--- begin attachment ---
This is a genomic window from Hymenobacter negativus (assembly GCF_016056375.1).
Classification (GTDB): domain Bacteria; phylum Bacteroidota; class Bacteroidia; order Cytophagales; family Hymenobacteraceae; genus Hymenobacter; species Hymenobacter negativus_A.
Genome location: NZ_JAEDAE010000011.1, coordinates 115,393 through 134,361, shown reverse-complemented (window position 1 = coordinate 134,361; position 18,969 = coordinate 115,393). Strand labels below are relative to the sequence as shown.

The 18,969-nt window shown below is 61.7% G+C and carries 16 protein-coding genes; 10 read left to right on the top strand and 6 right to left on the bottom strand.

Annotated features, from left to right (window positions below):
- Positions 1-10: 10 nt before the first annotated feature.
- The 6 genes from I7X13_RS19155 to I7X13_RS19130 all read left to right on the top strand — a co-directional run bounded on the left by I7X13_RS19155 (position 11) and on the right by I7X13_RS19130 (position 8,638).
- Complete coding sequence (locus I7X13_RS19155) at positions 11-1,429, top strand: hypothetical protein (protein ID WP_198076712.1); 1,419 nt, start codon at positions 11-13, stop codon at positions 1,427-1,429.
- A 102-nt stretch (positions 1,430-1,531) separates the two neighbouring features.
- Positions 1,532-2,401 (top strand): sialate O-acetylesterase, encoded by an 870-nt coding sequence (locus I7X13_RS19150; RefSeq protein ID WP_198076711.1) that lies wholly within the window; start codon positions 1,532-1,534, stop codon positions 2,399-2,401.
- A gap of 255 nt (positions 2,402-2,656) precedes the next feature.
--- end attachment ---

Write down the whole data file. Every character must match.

This is a genomic window from Hymenobacter negativus (assembly GCF_016056375.1).
Classification (GTDB): domain Bacteria; phylum Bacteroidota; class Bacteroidia; order Cytophagales; family Hymenobacteraceae; genus Hymenobacter; species Hymenobacter negativus_A.
Genome location: NZ_JAEDAE010000011.1, coordinates 115,393 through 134,361, shown reverse-complemented (window position 1 = coordinate 134,361; position 18,969 = coordinate 115,393). Strand labels below are relative to the sequence as shown.

The 18,969-nt window shown below is 61.7% G+C and carries 16 protein-coding genes; 10 read left to right on the top strand and 6 right to left on the bottom strand.

Annotated features, from left to right (window positions below):
- Positions 1-10: 10 nt before the first annotated feature.
- The 6 genes from I7X13_RS19155 to I7X13_RS19130 all read left to right on the top strand — a co-directional run bounded on the left by I7X13_RS19155 (position 11) and on the right by I7X13_RS19130 (position 8,638).
- Complete coding sequence (locus I7X13_RS19155) at positions 11-1,429, top strand: hypothetical protein (protein ID WP_198076712.1); 1,419 nt, start codon at positions 11-13, stop codon at positions 1,427-1,429.
- A 102-nt stretch (positions 1,430-1,531) separates the two neighbouring features.
- Positions 1,532-2,401 (top strand): sialate O-acetylesterase, encoded by an 870-nt coding sequence (locus I7X13_RS19150; RefSeq protein ID WP_198076711.1) that lies wholly within the window; start codon positions 1,532-1,534, stop codon positions 2,399-2,401.
- A gap of 255 nt (positions 2,402-2,656) precedes the next feature.